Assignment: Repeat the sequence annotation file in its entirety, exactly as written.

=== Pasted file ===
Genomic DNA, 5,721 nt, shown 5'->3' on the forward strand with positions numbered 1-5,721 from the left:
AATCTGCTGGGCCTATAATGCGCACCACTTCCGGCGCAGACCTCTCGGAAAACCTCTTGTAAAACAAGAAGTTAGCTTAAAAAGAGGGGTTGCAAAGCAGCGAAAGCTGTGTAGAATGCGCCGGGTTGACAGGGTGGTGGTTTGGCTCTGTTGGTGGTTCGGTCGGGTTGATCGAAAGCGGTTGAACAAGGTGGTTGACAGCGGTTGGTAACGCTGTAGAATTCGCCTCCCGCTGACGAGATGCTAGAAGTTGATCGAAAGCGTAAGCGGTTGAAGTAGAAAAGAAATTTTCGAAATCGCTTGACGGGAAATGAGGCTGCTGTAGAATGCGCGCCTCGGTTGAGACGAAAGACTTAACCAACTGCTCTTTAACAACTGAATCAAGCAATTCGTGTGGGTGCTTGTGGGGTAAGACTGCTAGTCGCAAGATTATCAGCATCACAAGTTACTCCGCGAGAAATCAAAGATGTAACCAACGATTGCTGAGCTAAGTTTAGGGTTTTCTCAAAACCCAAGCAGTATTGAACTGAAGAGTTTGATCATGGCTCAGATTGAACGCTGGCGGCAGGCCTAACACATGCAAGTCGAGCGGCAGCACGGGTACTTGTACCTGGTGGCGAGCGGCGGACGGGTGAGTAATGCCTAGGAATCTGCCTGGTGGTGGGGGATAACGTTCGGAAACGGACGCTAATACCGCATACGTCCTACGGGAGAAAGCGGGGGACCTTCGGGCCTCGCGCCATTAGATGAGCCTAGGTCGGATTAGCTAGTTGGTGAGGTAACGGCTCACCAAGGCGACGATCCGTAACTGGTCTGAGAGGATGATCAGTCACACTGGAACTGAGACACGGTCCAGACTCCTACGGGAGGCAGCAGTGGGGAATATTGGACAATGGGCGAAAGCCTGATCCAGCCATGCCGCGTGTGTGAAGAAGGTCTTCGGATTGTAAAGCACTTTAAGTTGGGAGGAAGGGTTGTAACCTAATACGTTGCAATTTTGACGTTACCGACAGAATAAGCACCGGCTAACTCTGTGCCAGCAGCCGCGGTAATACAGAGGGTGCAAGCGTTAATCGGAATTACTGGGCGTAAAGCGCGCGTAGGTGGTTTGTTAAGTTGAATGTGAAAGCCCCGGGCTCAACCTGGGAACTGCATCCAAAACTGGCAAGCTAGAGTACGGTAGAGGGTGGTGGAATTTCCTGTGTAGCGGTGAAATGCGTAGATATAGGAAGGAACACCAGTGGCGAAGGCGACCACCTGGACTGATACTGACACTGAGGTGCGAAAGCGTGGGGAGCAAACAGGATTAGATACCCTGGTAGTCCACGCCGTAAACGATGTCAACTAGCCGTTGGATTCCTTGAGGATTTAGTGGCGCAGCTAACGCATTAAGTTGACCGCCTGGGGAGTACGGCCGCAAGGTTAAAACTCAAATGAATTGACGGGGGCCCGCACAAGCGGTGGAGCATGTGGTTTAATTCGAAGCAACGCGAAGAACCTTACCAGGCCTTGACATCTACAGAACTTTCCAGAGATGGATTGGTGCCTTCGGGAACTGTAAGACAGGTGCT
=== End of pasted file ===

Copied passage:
Genomic DNA, 5,721 nt, shown 5'->3' on the forward strand with positions numbered 1-5,721 from the left:
AATCTGCTGGGCCTATAATGCGCACCACTTCCGGCGCAGACCTCTCGGAAAACCTCTTGTAAAACAAGAAGTTAGCTTAAAAAGAGGGGTTGCAAAGCAGCGAAAGCTGTGTAGAATGCGCCGGGTTGACAGGGTGGTGGTTTGGCTCTGTTGGTGGTTCGGTCGGGTTGATCGAAAGCGGTTGAACAAGGTGGTTGACAGCGGTTGGTAACGCTGTAGAATTCGCCTCCCGCTGACGAGATGCTAGAAGTTGATCGAAAGCGTAAGCGGTTGAAGTAGAAAAGAAATTTTCGAAATCGCTTGACGGGAAATGAGGCTGCTGTAGAATGCGCGCCTCGGTTGAGACGAAAGACTTAACCAACTGCTCTTTAACAACTGAATCAAGCAATTCGTGTGGGTGCTTGTGGGGTAAGACTGCTAGTCGCAAGATTATCAGCATCACAAGTTACTCCGCGAGAAATCAAAGATGTAACCAACGATTGCTGAGCTAAGTTTAGGGTTTTCTCAAAACCCAAGCAGTATTGAACTGAAGAGTTTGATCATGGCTCAGATTGAACGCTGGCGGCAGGCCTAACACATGCAAGTCGAGCGGCAGCACGGGTACTTGTACCTGGTGGCGAGCGGCGGACGGGTGAGTAATGCCTAGGAATCTGCCTGGTGGTGGGGGATAACGTTCGGAAACGGACGCTAATACCGCATACGTCCTACGGGAGAAAGCGGGGGACCTTCGGGCCTCGCGCCATTAGATGAGCCTAGGTCGGATTAGCTAGTTGGTGAGGTAACGGCTCACCAAGGCGACGATCCGTAACTGGTCTGAGAGGATGATCAGTCACACTGGAACTGAGACACGGTCCAGACTCCTACGGGAGGCAGCAGTGGGGAATATTGGACAATGGGCGAAAGCCTGATCCAGCCATGCCGCGTGTGTGAAGAAGGTCTTCGGATTGTAAAGCACTTTAAGTTGGGAGGAAGGGTTGTAACCTAATACGTTGCAATTTTGACGTTACCGACAGAATAAGCACCGGCTAACTCTGTGCCAGCAGCCGCGGTAATACAGAGGGTGCAAGCGTTAATCGGAATTACTGGGCGTAAAGCGCGCGTAGGTGGTTTGTTAAGTTGAATGTGAAAGCCCCGGGCTCAACCTGGGAACTGCATCCAAAACTGGCAAGCTAGAGTACGGTAGAGGGTGGTGGAATTTCCTGTGTAGCGGTGAAATGCGTAGATATAGGAAGGAACACCAGTGGCGAAGGCGACCACCTGGACTGATACTGACACTGAGGTGCGAAAGCGTGGGGAGCAAACAGGATTAGATACCCTGGTAGTCCACGCCGTAAACGATGTCAACTAGCCGTTGGATTCCTTGAGGATTTAGTGGCGCAGCTAACGCATTAAGTTGACCGCCTGGGGAGTACGGCCGCAAGGTTAAAACTCAAATGAATTGACGGGGGCCCGCACAAGCGGTGGAGCATGTGGTTTAATTCGAAGCAACGCGAAGAACCTTACCAGGCCTTGACATCTACAGAACTTTCCAGAGATGGATTGGTGCCTTCGGGAACTGTAAGACAGGTGCT